D-Index & Metrics Best Publications

D-Index & Metrics

Discipline name D-index D-index (Discipline H-index) only includes papers and citation values for an examined discipline in contrast to General H-index which accounts for publications across all disciplines. Citations Publications World Ranking National Ranking
Ecology and Evolution D-index 34 Citations 4,540 69 World Ranking 3981 National Ranking 436

Overview

What is he best known for?

The fields of study he is best known for:

  • Ecology
  • Genetics
  • Gene

Andrew F. G. Bourke mainly investigates Ecology, Kin selection, Habitat, Social evolution and Range. His work often combines Ecology and Bombus terrestris studies. His Kin selection research is multidisciplinary, relying on both Eusociality, Hymenoptera and Polygyny.

Andrew F. G. Bourke has researched Habitat in several fields, including Leptothorax acervorum and Foraging. His research integrates issues of Sociality and Inclusive fitness in his study of Social evolution. His research in Range intersects with topics in Population density and Agronomy.

His most cited work include:

  • Principles of Social Evolution (355 citations)
  • The genomes of two key bumblebee species with primitive eusocial organization (232 citations)
  • The influence of sociality on the conservation biology of social insects (191 citations)

What are the main themes of his work throughout his whole career to date?

His primary scientific interests are in Ecology, Kin selection, Bombus terrestris, Inclusive fitness and Bumblebee. His Ecology study integrates concerns from other disciplines, such as Zoology and Polygyny. His work carried out in the field of Polygyny brings together such families of science as Sex allocation, Monogyny, Reproduction, Animal ecology and Leptothorax acervorum.

As a part of the same scientific family, he mostly works in the field of Kin selection, focusing on Genetics and, on occasion, Fire ant. In Inclusive fitness, Andrew F. G. Bourke works on issues like Social evolution, which are connected to Sociality. His Foraging study combines topics in areas such as Nest, Range and Habitat.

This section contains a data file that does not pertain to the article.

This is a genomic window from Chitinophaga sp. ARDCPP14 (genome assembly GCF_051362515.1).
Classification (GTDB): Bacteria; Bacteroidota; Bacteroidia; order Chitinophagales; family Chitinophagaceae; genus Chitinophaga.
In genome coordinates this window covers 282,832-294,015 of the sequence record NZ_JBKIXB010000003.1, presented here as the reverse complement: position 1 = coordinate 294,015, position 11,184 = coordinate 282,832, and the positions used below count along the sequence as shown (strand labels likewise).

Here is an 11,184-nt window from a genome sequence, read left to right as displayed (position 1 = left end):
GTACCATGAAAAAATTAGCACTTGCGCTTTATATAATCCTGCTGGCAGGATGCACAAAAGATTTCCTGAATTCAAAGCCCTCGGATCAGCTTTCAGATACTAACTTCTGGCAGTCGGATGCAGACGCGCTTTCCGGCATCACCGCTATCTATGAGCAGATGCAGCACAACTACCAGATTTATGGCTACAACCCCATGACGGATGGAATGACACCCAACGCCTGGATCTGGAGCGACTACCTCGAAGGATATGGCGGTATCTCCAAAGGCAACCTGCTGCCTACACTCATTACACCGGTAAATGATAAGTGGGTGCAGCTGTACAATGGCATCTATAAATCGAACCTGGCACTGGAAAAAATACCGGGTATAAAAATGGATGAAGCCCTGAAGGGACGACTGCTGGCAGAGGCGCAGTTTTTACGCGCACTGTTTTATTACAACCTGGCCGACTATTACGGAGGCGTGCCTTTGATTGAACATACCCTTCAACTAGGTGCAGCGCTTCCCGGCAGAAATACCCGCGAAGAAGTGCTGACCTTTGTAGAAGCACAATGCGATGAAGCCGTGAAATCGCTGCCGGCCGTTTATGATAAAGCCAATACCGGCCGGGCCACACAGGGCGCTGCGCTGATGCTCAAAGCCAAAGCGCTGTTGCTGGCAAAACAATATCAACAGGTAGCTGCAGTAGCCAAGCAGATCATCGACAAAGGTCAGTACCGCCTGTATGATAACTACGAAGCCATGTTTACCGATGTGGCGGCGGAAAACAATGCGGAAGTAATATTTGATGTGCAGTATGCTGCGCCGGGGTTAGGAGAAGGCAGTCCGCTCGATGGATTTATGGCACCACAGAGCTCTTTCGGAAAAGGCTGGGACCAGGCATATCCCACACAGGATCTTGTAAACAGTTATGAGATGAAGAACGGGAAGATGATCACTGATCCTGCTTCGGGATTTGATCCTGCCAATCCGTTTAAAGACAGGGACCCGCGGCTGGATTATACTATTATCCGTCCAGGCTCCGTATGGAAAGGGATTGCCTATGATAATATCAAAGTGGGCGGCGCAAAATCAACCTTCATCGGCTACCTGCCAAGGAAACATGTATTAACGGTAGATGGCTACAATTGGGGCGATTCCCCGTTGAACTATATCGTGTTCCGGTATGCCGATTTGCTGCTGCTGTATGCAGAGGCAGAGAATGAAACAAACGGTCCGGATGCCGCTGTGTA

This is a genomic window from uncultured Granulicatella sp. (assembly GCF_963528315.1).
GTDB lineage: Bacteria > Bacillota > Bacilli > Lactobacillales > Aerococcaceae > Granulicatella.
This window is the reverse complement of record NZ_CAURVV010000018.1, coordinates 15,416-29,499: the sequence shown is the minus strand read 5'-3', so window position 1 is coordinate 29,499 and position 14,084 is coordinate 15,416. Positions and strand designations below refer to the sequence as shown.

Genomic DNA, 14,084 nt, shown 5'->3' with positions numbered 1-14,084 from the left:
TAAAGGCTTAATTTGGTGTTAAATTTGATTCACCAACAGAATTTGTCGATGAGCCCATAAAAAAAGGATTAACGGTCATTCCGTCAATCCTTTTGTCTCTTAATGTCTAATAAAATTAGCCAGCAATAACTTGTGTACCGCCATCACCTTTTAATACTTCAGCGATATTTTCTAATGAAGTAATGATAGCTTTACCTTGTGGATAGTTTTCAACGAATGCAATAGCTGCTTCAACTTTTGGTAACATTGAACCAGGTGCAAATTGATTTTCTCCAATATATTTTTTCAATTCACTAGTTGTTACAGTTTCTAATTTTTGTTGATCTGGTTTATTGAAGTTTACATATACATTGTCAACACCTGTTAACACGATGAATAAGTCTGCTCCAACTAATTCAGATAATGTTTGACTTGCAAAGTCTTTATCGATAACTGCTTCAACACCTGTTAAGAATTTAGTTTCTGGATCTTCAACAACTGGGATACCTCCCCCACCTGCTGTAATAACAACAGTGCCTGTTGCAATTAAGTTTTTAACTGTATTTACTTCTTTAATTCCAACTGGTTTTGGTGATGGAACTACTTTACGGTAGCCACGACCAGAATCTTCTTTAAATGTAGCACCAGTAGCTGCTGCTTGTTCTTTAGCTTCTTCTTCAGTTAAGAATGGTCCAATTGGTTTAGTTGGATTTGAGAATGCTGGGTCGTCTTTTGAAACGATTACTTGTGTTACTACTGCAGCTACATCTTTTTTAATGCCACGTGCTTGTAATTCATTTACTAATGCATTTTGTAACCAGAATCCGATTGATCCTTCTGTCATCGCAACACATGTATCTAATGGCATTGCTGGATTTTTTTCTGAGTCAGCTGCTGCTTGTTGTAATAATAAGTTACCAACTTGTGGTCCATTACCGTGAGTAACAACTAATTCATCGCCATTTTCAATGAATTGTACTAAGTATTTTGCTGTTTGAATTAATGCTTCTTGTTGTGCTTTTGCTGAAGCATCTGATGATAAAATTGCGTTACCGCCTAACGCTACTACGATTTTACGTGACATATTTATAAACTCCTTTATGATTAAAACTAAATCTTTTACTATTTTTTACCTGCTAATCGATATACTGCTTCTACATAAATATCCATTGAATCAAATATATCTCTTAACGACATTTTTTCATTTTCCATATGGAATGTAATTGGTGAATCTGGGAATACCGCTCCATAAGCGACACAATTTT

He most often published in these fields:

  • Ecology (61.54%)
  • Kin selection (27.47%)
  • Bombus terrestris (25.27%)

What were the highlights of his more recent work (between 2014-2021)?

  • Eusociality (19.78%)
  • Ecology (61.54%)
  • Bumblebee (20.88%)

In recent papers he was focusing on the following fields of study:

His primary areas of investigation include Eusociality, Ecology, Bumblebee, Bombus terrestris and Inclusive fitness. When carried out as part of a general Ecology research project, his work on Habitat and Foraging is frequently linked to work in Pollinator and Reproduction, therefore connecting diverse disciplines of study. His work in the fields of Habitat, such as Habitat destruction, overlaps with other areas such as Crop production.

His Inclusive fitness research is multidisciplinary, incorporating perspectives in Altruism, Social evolution, Demography and Kin selection. His Demography research incorporates themes from Inheritance and Sex ratio. His studies deal with areas such as Gene rearrangement, Genome, Hymenoptera, Caste determination and Key as well as Evolutionary biology.